U.S. Stocks Little Changed Amid Mixed Data After Two-Day SurgeBy
S&P 500 hesitates as it treads near where other rallies waned
Commodity producers, banks cool off after pacing week’s gains
U.S. stocks closed little changed, with the S&P 500 holding near a four-week high, as mixed data offered little clarity on whether the economy is strengthening enough to bear higher interest rates as early as next month.
Equities struggled to drive higher in light trading as investors stepped back to survey a two-day advance that added nearly 360 points to the Dow Jones Industrial Average and lifted the S&P 500 more than 2 percent in the gauge’s first back-to-back gains in two weeks. Banks and commodity producers were among the biggest losers Thursday after helping to lead this week’s climb.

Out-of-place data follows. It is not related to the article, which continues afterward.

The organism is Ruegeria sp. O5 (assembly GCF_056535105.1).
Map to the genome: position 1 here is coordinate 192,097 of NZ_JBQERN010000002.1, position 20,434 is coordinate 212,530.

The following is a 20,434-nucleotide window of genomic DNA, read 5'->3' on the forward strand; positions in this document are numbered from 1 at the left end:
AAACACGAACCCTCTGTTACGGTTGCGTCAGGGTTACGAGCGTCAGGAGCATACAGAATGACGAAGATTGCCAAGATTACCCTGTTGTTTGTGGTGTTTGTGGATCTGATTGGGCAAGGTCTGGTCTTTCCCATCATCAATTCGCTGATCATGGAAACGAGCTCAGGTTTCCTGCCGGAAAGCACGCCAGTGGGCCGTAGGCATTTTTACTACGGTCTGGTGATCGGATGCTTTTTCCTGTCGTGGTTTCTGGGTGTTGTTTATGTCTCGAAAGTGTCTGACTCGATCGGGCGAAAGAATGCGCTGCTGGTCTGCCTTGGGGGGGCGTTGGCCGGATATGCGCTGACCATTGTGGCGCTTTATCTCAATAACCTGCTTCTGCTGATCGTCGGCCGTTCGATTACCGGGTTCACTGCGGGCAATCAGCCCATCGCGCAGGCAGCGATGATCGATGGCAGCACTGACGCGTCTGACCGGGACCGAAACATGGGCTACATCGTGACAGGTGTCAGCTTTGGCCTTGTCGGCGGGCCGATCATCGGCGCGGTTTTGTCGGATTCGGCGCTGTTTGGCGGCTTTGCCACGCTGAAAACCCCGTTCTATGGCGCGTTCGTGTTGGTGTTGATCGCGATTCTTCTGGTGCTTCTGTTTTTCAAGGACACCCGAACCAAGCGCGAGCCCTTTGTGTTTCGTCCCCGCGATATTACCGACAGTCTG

The S&P 500 fell less than 0.1 percent to 2,090.10 at 4 p.m. in New York, after trading in the narrowest range in six weeks. The Dow lost 23.22 points, or 0.1 percent, to 17,828.29. The gauge is celebrating its 120th anniversary, with only one of its original 12 constituents -- General Electric Co. -- still in the index. The Nasdaq Composite Index added 0.1 percent. About 5.8 billion shares traded hands on U.S. exchanges, the second-lowest this year and 21 percent below the three-month average.
“The market is ahead of itself with this move over the last couple of days in light of the data,” said Phil Orlando, who helps oversee $360 billion as chief equity-market strategist at Federated Investors Inc. in New York. “First quarter earnings were terrible and you’ve got the prospect of a bad Brexit vote a week after the Fed -- there’s a whole bunch of stuff that’s right in front of us that could go either way.”